- Explosive blasts or other combat-related injuries. One possible result of deployment overseas, TBI can be caused in military servicemembers due to proximity to explosions, shrapnel, or other combat-related debris.
- Medical malpractice. While a very rare cause of TBI, medical malpractice can lead to oxygen deprivation or other issues that can cause a TBI.
If you've undergone any situations like those described above and have received medical attention, be sure to keep all documentation related to your injuries. It's important to keep medical documents in case of future need, especially since Traumatic Brain Injuries can cause serious memory problems in the long-term and you may need to refer to these documents when asked about specific events or actions undertaken.
Will a Traumatic Brain Injury Affect Daily Life?
Yes, TBI can have deep and lasting effects not only on the difficulty of day-to-day tasks, but also on the memory and even personality of the injured person. People who have suffered from traumatic brain injuries may find themselves having trouble fulfilling formerly simple routine tasks at work or at home. They can even make the injured person prone to uncontrolled emotional outbursts, cause difficulties in restraining themselves from undertaking unpredictable actions, or leave them needing to use a wheelchair, cane, or other help to get around.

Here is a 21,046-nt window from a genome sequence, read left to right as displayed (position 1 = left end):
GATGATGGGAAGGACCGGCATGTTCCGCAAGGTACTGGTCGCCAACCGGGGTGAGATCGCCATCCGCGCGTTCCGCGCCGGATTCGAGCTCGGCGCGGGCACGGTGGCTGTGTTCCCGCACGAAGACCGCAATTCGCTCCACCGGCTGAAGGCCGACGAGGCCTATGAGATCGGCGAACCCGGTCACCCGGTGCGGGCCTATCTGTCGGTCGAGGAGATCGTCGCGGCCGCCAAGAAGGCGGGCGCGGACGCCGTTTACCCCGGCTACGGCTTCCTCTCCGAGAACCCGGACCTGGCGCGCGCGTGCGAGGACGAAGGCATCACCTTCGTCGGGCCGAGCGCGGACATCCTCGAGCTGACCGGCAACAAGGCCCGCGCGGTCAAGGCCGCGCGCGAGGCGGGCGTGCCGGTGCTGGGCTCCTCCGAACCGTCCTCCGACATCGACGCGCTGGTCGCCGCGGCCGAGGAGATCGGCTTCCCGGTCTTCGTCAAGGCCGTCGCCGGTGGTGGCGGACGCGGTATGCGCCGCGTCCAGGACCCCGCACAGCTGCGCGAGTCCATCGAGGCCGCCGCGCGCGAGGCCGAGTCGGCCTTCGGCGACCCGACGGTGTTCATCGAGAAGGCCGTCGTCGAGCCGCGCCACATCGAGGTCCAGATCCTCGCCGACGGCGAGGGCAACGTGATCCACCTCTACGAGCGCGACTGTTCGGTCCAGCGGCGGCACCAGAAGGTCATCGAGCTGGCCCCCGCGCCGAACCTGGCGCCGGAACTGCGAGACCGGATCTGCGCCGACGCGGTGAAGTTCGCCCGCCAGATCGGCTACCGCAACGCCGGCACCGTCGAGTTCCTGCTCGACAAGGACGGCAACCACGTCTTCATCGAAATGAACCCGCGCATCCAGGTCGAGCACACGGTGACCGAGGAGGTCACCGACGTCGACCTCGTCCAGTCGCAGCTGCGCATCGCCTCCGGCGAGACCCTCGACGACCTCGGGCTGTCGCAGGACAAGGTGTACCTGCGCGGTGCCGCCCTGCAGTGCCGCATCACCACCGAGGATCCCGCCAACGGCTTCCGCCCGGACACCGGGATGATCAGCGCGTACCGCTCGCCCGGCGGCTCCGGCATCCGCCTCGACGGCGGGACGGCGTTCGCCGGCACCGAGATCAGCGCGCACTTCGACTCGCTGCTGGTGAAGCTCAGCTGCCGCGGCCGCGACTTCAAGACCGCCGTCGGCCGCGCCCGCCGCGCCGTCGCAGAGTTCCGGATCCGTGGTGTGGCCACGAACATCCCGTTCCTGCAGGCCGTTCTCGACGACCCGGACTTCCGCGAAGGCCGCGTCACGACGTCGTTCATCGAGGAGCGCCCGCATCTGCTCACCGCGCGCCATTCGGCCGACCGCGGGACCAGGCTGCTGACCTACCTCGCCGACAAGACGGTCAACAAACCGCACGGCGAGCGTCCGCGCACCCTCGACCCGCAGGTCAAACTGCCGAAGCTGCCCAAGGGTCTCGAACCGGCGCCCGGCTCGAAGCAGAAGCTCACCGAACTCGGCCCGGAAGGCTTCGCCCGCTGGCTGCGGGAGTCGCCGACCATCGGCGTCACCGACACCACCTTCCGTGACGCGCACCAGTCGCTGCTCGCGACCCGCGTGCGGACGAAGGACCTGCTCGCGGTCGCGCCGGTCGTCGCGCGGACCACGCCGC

Many family members of persons with traumatic brain injuries relate a sudden personality change afterward, which can leave these family members with long-lasting psychological effects.
Can Someone With TBI Bring a Legal Claim?
Depending on the situation, you or your loved one may be able to pursue a legal claim related to the traumatic brain injury suffered. In the case of slips-and-falls (one of the leading causes of workplace-related injuries), motor vehicle accidents, or intentional harm (strangulations or injuries that result from a physical fight), these legal claims would most often fall under Workers' Compensation or Personal Injury claims. When the injury is induced by disease, birth or labor complications, or toxins and these can be traced back to decisions made by medical professionals, Medical Malpractice may be more applicable. Veterans who suffered an injury related to their service in the military may also be eligible for veterans' disability benefits.
Speaking with a legal representative can help you to understand what kind of legal claim you may be able to bring forward.
I (Or My Loved One) Suffered a Traumatic Brain Injury. What Next?
If you or a loved one has suffered from TBI and you're looking to understand what your options may be in fighting to protect your individual rights, Bluestein Attorneys is happy to help. We've represented clients in cases across the legal spectrum, from Medical Malpractice, to Workers' Compensation, to Veterans Affairs advocacy, and more. We'd be happy to schedule a FREE consultation with you, where we'll sit down and discuss your unique situation and help you to decide the next step that is best for you and your family.
Reach us by phone at (803) 779-7599 or contact us online at any time to request your consultation.